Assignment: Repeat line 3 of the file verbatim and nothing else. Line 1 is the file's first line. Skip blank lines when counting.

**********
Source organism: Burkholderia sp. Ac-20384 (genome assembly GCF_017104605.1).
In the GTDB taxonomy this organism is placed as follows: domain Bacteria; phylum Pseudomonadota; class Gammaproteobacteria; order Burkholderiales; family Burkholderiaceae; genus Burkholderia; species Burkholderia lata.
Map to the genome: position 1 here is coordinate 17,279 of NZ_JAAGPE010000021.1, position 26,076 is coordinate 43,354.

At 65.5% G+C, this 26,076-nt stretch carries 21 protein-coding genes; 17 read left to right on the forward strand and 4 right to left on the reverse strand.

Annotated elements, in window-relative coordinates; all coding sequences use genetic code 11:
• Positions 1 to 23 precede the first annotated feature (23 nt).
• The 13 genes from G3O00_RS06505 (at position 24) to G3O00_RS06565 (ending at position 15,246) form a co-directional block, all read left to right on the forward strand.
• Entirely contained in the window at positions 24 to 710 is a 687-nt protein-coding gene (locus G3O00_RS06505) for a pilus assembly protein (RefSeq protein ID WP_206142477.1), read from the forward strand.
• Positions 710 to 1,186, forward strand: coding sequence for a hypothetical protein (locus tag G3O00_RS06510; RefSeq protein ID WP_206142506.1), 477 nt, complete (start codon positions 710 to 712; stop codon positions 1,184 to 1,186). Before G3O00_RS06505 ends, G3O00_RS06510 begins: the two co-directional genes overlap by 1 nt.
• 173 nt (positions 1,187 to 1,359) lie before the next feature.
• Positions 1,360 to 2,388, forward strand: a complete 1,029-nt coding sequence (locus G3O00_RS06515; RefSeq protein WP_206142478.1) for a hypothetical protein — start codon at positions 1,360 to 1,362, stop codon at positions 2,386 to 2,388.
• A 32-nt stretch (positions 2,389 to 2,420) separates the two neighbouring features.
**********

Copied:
Map to the genome: position 1 here is coordinate 17,279 of NZ_JAAGPE010000021.1, position 26,076 is coordinate 43,354.